symfony 2.0 performance tests

I went through performance tests on the symfony 2.0 official website.

According to them symfony 2.0 is 75% faster than yii 1.1.1

First, is Yii 1.1.1 out… ?

Second, how is that even possible ?

here is the link to those tests :

Sounds like a revenge to me.

I’ve read the Symfony 2 page some days ago and I think it’s pretty impressive. Ah nice thing is that they use namespaces for example. Also the coding standards applied in the source is exactly how I write code - I was happily surprised. :lol: Though, it’s a long way to go since first release is set for end of 2010.

Note that it says “50% faster than Yii 1.1.1 - for production mode” (that’s what counts). They tested the trunk version, where it says in the changelog “1.1.1 - to be released”. Other than that I wonder why you guys always freak out when you see frameworks claiming to be faster than Yii? In this case I guess Smyfony just has a slim core with less “magic” involved. Also possible that they gain some speed from the usage of php namespaces, don’t know.

Yii 1.1.1 is not out yet. I guess they used the trunk code.

The comparison is a bit unfair for yii in two aspects:

  1. the data caching is not enabled for yii, which results in parsing the URL rules for every request. Symfony, on the hand, caches their url rules by default. And solar doesn’t support two-way URL management.

  2. nested layout is used for yii (column1->main) in their second comparison, while other frameworks only use one-level layout.

My guess is that with the above two aspects fixed, the gap won’t be as big as shown in their results.

I am not sure if the benchmark makes a lot of sense because it seems to me it focuses too much on the routing part (10 URL rules are used). A typical yii application should use less than 5 rules if most of its URLs are regular.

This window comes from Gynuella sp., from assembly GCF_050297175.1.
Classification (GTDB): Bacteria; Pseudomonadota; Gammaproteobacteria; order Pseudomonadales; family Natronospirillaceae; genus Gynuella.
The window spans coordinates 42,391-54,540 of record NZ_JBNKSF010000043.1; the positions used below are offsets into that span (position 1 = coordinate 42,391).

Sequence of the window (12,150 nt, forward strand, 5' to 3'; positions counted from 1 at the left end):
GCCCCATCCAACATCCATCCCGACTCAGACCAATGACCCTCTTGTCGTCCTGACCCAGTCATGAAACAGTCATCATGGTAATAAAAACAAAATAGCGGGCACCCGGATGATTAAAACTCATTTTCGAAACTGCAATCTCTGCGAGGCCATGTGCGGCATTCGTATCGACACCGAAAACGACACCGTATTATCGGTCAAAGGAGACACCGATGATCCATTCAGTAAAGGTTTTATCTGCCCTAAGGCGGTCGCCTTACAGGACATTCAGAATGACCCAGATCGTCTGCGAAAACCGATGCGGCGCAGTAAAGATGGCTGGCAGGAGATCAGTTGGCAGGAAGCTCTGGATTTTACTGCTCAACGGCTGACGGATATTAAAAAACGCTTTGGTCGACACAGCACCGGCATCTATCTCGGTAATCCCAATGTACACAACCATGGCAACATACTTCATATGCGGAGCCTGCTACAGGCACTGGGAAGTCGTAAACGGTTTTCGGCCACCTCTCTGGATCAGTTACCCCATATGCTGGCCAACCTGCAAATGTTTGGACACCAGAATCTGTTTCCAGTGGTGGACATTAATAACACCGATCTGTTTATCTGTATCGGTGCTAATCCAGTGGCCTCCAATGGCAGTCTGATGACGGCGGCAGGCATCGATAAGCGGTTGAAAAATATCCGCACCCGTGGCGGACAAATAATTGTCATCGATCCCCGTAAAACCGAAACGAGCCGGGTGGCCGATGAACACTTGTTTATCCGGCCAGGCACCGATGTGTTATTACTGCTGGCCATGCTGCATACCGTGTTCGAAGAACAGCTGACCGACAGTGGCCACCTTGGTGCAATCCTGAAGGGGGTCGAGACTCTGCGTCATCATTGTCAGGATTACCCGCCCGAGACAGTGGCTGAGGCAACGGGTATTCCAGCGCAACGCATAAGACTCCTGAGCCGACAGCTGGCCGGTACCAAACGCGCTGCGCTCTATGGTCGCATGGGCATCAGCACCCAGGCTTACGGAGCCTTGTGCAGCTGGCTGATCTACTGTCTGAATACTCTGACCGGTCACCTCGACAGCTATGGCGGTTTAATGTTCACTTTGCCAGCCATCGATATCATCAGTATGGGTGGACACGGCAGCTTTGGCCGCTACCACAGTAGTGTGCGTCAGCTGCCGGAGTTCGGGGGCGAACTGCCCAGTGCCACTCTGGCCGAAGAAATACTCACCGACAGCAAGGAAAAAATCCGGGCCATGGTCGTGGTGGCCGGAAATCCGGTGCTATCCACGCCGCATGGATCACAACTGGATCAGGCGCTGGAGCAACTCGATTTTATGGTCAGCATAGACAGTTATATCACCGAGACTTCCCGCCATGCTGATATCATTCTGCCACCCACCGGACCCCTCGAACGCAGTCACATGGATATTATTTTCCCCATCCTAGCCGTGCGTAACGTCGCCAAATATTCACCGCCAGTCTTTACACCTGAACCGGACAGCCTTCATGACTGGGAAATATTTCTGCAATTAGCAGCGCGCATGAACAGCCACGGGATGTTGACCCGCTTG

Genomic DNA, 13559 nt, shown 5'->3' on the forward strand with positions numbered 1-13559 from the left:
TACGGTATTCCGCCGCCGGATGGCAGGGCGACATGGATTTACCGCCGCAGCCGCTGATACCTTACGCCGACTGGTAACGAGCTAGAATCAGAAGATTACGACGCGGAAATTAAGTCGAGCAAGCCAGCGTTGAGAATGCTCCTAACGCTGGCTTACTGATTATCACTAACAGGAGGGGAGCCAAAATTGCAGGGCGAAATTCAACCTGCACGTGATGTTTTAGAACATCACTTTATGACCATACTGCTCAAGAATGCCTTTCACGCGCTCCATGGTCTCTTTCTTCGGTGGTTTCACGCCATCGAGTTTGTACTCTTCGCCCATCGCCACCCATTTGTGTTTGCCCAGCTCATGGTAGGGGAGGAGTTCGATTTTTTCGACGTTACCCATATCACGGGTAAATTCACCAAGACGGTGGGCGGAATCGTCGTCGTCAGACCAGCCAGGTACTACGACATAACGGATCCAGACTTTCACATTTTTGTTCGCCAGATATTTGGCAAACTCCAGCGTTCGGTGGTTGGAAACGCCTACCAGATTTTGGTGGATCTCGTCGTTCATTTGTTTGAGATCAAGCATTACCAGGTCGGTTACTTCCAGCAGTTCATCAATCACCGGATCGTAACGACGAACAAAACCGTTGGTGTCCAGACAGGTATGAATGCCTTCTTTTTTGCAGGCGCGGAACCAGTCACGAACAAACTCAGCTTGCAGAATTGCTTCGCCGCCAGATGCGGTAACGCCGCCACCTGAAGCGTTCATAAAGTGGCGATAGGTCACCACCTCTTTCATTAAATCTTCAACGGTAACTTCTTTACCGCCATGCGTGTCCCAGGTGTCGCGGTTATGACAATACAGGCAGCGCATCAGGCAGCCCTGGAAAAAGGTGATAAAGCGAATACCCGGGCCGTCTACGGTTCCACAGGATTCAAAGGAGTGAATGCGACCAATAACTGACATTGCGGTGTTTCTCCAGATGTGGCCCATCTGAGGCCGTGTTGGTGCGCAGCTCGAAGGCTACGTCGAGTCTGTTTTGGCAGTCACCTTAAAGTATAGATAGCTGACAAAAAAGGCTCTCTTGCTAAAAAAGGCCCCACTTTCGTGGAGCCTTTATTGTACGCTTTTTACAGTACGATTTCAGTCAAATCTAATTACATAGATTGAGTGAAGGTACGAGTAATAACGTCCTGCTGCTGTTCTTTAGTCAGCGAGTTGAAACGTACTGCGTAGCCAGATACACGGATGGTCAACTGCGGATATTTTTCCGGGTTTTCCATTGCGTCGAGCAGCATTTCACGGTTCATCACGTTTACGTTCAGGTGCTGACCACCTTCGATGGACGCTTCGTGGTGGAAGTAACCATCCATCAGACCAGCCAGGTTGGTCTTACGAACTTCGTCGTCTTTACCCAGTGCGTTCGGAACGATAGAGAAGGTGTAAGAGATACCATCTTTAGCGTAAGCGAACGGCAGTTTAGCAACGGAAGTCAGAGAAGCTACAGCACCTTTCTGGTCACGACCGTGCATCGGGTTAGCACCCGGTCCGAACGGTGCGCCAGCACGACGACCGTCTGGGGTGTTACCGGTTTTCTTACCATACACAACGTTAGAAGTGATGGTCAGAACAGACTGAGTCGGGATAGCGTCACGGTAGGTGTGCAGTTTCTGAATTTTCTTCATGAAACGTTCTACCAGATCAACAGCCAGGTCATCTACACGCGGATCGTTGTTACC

At this moment, improving the performance is not the top priority for yii because we haven’t heard any user complaining about yii’s performance. We will continue focusing more on the ease of use, features and documentation in the near future. When time comes for us to develop yii 2.0 (on PHP 5.3), we will revisit this.

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I totally agree.

I am more than happy with yii performances and I am also glad to say that we have chosen Yii for our next french large scale project in my company.

qiang, maybe it will be good to contact Fabien and make some corrections regarding it? Just not to confuse developers.

If we’ve started to discuss Symfony 2, I’d like to add my two cents and maybe to discuss it a bit.

I really like how routing is made. Parameters are bound by name and are passed to controller actions via named method parameters. Still don’t know how it’s done, but it looks very clean. If I remember correctly, Django does it the same way.

File structure, logger, class autoloading, bundles (except that Yii core is not divided too much) are very similar (conceptually) to what is in Yii.

I guess class method reflection is used to determine the parameter names. I am not sure if this is really good or not. It adds some hidden association between the method parameter names and the input parameters. If you modify the method parameter name by mistake, it will break the code.

It’s not really hidden. Parameter names are specified in routes almost the same way as in Yii’s $_GET parameters. And, I think it’s the same regarding mistakes: typo in $_GET[‘name’] leads to the same problem.

CakePHP did something similar with parameter names… I don’t really miss it though…